how to make roux, gumbohow to make roux, gumbo

Once your roux is smooth, add the veggies and the meat, then let it simmer a bit.

Serve it up over rice, and if you are really feeling Cajun, plop some potato salad into your bowl! (I’ve talked to my Cajun friend Peggy and she says it’s so you can get your gumbo and potato salad, but have a free hand for your dessert!)

chicken gumbo

MMM! C’est si bon!

Auntie Em’s Famous Gumbo (serves at least 12– great for freezer meals!)

MEAT:

Boil 1/2 large pkg chicken breasts and 1/2 large pkg chicken thighs.

Roast the rest of the chicken at 400 degrees.

Chop all cooked chicken into desired size.

VEGGIES

Chop 1 large onion, 4-5 large stalks celery. Sautee with 1 stick butter in heavy skillet. Add a large clove of minced garlic. Cook till soft and transparent.

ROUX

Bring chicken broth to a full, rolling boil. Add roux mix. (I use Savoie’s or Tony Chachere’s.)

ASSEMBLING

When roux is smooth, add meats and veggies. Simmer, covered as long as you can stand it.

Serve over rice, and add potato salad for a Cajun experience! Find a Cajun music channel on Pandora and l’aissez les bon temps roulez, chere!

Today I’m linking with The Shabby Creek Cottage and The Lady Behind the Curtain– go visit and see what other goodies you can find!
shabby creek cottage
Cast Party Wednesday

14 Comments »

Auntie Em’s New Orleans Red Beans

20120807-124526.jpg

Here at Auntie Em’s house we eat a lot of what Mr X calls “farm food.” It’s his favorite, and since it’s easy to cook, it fits in my schedule and lifestyle. We went to Nachtitoches, Mississippi in December and I bought their local Service League cookbook- I love to buy local cookbooks as souvenirs when we travel!

Here is one of my favorites (and I measured this time!):

1 small pkg red kidney beans20120807-124619.jpg

1 tsp salt and pepper (add more, or Tony Chachere to taste after they cook.)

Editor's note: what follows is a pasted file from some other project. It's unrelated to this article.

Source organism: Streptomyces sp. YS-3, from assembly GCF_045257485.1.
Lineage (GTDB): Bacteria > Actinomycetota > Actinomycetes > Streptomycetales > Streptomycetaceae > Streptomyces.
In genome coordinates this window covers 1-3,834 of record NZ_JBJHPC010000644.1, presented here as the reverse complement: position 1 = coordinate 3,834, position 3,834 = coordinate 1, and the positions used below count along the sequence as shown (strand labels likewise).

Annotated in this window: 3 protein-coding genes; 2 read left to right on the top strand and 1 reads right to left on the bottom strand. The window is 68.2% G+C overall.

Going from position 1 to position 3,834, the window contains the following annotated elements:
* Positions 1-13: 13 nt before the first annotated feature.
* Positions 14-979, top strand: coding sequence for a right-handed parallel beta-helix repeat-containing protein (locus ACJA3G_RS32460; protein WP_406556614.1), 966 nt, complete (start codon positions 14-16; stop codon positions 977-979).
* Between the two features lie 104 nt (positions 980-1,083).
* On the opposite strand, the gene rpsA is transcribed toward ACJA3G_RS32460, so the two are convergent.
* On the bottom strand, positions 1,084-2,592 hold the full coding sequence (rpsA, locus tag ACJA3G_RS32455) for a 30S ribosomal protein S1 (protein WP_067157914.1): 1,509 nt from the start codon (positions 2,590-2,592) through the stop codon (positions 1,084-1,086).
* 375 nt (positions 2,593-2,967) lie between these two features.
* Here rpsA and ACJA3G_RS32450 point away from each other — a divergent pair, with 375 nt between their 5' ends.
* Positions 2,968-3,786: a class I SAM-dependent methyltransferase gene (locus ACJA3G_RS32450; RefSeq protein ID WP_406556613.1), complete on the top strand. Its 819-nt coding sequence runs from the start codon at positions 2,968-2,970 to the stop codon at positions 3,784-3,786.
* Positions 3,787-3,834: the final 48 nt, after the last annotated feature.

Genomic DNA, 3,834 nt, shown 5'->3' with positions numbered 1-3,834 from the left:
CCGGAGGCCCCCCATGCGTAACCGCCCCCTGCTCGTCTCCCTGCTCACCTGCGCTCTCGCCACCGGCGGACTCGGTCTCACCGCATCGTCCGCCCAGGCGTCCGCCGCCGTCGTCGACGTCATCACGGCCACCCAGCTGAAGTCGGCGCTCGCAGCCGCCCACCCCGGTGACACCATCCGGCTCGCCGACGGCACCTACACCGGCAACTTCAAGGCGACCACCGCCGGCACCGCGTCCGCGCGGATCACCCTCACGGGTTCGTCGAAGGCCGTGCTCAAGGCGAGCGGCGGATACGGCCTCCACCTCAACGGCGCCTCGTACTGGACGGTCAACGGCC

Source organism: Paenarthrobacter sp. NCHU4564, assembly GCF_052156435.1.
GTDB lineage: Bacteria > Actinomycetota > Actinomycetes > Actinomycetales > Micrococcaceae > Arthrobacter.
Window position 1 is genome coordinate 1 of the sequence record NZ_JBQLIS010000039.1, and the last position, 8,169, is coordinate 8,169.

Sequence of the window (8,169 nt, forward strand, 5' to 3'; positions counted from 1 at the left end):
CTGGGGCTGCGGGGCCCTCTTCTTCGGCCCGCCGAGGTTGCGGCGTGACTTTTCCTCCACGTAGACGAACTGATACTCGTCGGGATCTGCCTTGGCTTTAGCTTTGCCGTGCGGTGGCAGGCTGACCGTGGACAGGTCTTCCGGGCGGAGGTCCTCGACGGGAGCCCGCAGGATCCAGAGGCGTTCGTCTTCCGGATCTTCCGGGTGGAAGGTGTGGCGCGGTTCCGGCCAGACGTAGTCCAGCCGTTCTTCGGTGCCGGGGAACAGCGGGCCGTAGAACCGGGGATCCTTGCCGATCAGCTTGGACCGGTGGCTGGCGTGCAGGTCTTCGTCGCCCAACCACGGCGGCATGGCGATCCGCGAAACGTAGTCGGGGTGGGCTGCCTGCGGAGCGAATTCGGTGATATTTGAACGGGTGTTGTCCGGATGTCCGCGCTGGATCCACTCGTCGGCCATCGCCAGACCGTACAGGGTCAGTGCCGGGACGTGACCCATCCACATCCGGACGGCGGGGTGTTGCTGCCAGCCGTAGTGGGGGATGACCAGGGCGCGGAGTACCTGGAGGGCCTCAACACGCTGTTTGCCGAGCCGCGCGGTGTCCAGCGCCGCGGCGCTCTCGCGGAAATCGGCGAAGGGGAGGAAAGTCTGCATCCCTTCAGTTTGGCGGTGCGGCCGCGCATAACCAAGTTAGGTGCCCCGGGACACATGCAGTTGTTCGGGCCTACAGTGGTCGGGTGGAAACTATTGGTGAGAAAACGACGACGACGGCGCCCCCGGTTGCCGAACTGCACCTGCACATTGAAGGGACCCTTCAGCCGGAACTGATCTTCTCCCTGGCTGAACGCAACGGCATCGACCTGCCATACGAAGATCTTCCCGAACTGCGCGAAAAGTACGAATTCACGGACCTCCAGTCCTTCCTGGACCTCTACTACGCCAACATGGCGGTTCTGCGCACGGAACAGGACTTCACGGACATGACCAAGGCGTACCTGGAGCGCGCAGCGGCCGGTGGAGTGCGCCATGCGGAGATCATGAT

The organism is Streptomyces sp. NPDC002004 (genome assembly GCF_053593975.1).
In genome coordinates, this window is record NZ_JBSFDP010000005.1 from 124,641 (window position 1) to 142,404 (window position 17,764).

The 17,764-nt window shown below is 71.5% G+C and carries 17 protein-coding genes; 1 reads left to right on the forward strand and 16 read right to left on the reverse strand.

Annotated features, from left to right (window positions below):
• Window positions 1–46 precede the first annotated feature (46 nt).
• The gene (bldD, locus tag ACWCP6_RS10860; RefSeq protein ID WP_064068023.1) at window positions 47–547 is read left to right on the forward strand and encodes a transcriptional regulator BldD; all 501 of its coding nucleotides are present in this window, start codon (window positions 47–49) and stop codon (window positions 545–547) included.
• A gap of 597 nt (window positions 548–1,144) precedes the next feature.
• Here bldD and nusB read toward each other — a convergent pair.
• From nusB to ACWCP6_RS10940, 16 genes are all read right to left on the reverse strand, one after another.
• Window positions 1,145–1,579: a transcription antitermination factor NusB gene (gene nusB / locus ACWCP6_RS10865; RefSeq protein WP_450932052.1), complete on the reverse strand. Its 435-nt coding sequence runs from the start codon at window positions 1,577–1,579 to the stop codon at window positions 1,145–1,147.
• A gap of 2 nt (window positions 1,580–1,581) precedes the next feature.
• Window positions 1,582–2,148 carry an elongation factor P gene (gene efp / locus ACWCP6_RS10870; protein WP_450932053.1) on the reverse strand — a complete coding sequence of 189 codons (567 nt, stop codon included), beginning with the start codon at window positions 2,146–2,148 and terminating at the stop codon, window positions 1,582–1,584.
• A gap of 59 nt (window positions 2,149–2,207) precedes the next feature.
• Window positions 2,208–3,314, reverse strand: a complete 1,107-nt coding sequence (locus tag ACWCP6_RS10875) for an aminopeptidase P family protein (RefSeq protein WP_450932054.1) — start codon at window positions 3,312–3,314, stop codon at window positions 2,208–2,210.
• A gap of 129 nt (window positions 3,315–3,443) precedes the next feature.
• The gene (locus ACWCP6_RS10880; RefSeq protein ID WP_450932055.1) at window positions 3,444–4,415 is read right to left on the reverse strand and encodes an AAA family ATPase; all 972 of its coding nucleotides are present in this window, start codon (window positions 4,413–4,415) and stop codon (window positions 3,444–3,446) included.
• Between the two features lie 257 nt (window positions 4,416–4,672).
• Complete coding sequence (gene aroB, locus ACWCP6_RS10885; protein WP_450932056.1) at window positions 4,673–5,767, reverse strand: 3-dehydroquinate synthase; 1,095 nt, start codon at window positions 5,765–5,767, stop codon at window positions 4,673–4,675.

1/4 c chopped onion

1/4 c chopped celery

1 large carrot, diced

1 large clove garlic, minced

2 bay leaves

1 hunk of tasso (That’s frozen tasso there- it looks bad, but tastes good! It’s a heavily seasoned pork, for cooking. I usually don’t use it up fast enough to keep fresh, so I freeze it and take it out as I need it.)

4-6 c water or broth (If you don’t have broth, add a bouillon cube or 2!)

Put in a large, heavy pan and add water or broth about 3 times the depth of the beans. (If you have 2″ of beans, add 4″ of water above the beans- make sense?) Bring to a boli, stir, cover, and let soak an  hour. Check on it periodically because you might need to add water during the soak time! 20120807-124611.jpg

Then add water if needed, and simmer for 2-3 hours. Check often and add water. They should be tender. If you want to make it over the top, slice up some link sausage and stir in before you serve, or serve it with a link! Put it over rice or Granny’s Cornbread.

;

;

5 Comments »

Christie In A Year - Extended

Reading All Agatha Christie's Work Until 12th January 2014, initially

Gourmet Quilter Blog

.....because quilting is delicious!

European Royal History

Exploring the History of European Royalty

Need Help Losing Weight?

This Blog Will Guide You Through What Foods to Eat and How to make a Diet Last.

healthnutmumblog

my searches for health

PicMonkey Blog

wisdom and madness from yer pals at PicMonkey.com

Bag of Cupcakes

celebrate. reward. encourage.

Grannys Pantry & Grandads Garden

Age Old Wisdom about how to grow and preserve and cook your own food and use natural medicines

Garden of Eve

Growing my own, from garden to table.

Follow

Get every new post delivered to your Inbox.

Join 747 other followers